Sam Langford

From BoxRec
Revision as of 15:06, 21 December 2012 by Cap (Talk | contribs)

Jump to: navigation, search
Sam Langford.jpg
Class of 1990
Old Timer Category
Hall of Fame bio:click
World Boxing Hall of Fame Inductee

Name: Sam Langford
Alias: Boston Tar Baby
Born: 1883-03-04
Birthplace: Weymouth, Nova Scotia, Canada
Died: 1956-01-12 (Age:72)
Hometown: Boston, Massachusetts, USA
Stance: Orthodox
Height: 5′ 7½″   /   171cm
Reach: 74″   /   188cm
Boxing Record: click

Division: Heavyweight
Manager: Joe Woodman
Sam Langford Gallery


Sam Langford is regarded as one of the best boxers of all-time and arguably the greatest boxer to never win a world title. White champions drew the color line and Jack Johnson claimed a title defence against Langford wouldn't draw flies. Despite being under 5'8" tall the gnome-like Canadian was feared by even the giants of the fight game.

After Jack Johnson won the World Heavyweight Championship in 1908, Langford claimed the World Colored Heavyweight Championship. With Johnson choosing to defend against white challengers, the top black fighters fought each other repeatedly. Langford fought Joe Jeannette 13 times, Sam McVea 13 times, and Harry Wills 18 times.

In the early 1920s, when Langford was half-blind, he went to Jack Kearns, the manager of World Heavyweight Champion Jack Dempsey, and asked for a shot at the title. Kearns said, "Sam, we were looking for somebody easier."

In his autobiography, Dempsey wrote, “There was one man . . . I wouldn’t fight because I knew he would flatten me. I was afraid of Sam Langford.”

By the end of his career, Langford could barely see. His eyes failing, Langford would fight on the inside so he could feel his opponent and know where his arms were. At the end of a round, he'd use the ropes to feel his way back to his corner. Doctors twice tried to restore his sight, but by the mid-1930s, Langford was totally blind.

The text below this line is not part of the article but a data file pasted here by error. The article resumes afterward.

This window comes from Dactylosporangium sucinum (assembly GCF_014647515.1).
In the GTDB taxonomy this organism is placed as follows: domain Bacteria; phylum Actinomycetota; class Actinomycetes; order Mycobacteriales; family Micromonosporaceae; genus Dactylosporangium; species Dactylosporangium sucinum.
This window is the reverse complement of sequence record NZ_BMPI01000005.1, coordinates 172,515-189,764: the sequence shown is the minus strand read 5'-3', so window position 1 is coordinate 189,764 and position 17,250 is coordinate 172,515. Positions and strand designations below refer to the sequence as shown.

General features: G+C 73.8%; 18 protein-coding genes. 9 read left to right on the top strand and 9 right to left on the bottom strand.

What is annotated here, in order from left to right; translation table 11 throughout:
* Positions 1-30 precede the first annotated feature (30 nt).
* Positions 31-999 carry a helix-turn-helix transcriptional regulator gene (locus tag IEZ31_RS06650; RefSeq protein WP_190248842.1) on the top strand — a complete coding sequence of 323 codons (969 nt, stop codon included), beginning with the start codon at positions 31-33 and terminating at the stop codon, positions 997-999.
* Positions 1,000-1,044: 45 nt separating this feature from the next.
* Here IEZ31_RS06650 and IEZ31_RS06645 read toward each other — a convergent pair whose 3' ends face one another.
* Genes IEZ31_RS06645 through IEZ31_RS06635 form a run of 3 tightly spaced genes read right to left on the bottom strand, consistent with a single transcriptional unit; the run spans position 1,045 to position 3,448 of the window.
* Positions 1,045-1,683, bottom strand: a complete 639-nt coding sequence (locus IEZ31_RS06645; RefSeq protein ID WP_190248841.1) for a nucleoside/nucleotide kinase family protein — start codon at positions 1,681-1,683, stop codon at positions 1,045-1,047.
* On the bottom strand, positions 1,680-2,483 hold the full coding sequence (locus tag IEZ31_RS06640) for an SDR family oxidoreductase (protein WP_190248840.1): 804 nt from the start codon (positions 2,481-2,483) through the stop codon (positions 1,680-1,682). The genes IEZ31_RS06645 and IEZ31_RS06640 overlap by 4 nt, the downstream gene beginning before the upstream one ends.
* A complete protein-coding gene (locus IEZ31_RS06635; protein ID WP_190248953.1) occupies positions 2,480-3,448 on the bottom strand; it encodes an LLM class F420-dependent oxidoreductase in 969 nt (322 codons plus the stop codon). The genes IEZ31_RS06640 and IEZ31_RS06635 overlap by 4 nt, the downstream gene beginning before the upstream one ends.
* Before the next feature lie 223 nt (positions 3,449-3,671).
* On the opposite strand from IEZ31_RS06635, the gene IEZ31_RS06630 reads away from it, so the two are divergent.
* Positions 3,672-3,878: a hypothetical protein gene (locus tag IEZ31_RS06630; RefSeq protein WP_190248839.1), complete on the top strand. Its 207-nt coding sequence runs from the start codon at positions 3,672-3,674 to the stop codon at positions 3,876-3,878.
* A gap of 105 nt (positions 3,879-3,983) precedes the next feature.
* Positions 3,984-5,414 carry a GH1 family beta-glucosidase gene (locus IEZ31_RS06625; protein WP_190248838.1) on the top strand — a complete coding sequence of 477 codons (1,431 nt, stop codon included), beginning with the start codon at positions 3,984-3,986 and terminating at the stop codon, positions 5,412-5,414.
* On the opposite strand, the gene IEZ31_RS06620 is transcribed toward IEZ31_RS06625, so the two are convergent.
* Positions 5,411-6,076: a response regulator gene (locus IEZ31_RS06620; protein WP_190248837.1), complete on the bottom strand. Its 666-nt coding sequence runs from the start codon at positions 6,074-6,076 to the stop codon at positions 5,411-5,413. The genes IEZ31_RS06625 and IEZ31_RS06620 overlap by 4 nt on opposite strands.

In 1944, Al Laney of the "New York Herald Tribune" decided to write a story about Langford, but he had trouble finding him. Several people suggested that Langford was probably dead, but Laney persisted and finally found Langford living at a rooming house on 139th Street in New York City. Langford had 20 cents in his pocket and was subsisting on a few dollars he received each month from a foundation for the blind.

Shortly after Laney's story was published, a fund was set up for Langford. As a result, he lived relatively comfortably for the rest of his days. Langford passed away on January 12, 1956 at a private nursing home in Cambridge, Massachusetts.

Langford's place in history:

  • Charley Rose, in the 1968 Ring Record Book, ranked Langford as the greatest heavyweight of all-time.
  • Herbert Goldman ranked Langford as the second greatest light heavyweight of all-time.
  • The Ring Magazine ranked Langford as the third greatest puncher of all-time in 1997.
  • Langford was named Nova Scotia's top athlete of the 20th century in 1999.
  • Kieran Mulvaney of ESPN.com ranked Langford as the tenth greatest pound-for-pound boxer of all-time and said Langford was "almost certainly the greatest fighter never to win, or even fight for, a world title."

Known exhibitions fought by Langford:

External Links